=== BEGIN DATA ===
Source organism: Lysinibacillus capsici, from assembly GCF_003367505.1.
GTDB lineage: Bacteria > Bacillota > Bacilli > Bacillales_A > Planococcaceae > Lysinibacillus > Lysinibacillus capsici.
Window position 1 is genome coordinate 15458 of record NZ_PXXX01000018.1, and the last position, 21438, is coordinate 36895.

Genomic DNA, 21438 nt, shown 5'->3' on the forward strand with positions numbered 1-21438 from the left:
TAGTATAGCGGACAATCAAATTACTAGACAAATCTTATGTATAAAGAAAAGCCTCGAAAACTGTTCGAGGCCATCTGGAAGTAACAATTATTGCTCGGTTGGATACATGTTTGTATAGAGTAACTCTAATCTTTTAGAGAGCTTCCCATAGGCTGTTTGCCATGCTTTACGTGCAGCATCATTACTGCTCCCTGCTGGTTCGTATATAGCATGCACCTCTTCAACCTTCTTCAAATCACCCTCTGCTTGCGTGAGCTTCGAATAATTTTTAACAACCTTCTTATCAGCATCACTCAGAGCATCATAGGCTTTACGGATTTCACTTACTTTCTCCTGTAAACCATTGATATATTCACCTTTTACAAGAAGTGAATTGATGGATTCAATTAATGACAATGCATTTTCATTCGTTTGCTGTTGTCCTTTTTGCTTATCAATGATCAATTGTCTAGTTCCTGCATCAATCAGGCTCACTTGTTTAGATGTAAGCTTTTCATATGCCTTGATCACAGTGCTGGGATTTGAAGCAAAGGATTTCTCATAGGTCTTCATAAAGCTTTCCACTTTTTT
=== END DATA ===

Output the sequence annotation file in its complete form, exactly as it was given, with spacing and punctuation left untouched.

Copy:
Source organism: Lysinibacillus capsici, from assembly GCF_003367505.1.
GTDB lineage: Bacteria > Bacillota > Bacilli > Bacillales_A > Planococcaceae > Lysinibacillus > Lysinibacillus capsici.
Window position 1 is genome coordinate 15458 of record NZ_PXXX01000018.1, and the last position, 21438, is coordinate 36895.

Genomic DNA, 21438 nt, shown 5'->3' on the forward strand with positions numbered 1-21438 from the left:
TAGTATAGCGGACAATCAAATTACTAGACAAATCTTATGTATAAAGAAAAGCCTCGAAAACTGTTCGAGGCCATCTGGAAGTAACAATTATTGCTCGGTTGGATACATGTTTGTATAGAGTAACTCTAATCTTTTAGAGAGCTTCCCATAGGCTGTTTGCCATGCTTTACGTGCAGCATCATTACTGCTCCCTGCTGGTTCGTATATAGCATGCACCTCTTCAACCTTCTTCAAATCACCCTCTGCTTGCGTGAGCTTCGAATAATTTTTAACAACCTTCTTATCAGCATCACTCAGAGCATCATAGGCTTTACGGATTTCACTTACTTTCTCCTGTAAACCATTGATATATTCACCTTTTACAAGAAGTGAATTGATGGATTCAATTAATGACAATGCATTTTCATTCGTTTGCTGTTGTCCTTTTTGCTTATCAATGATCAATTGTCTAGTTCCTGCATCAATCAGGCTCACTTGTTTAGATGTAAGCTTTTCATATGCCTTGATCACAGTGCTGGGATTTGAAGCAAAGGATTTCTCATAGGTCTTCATAAAGCTTTCCACTTTTTT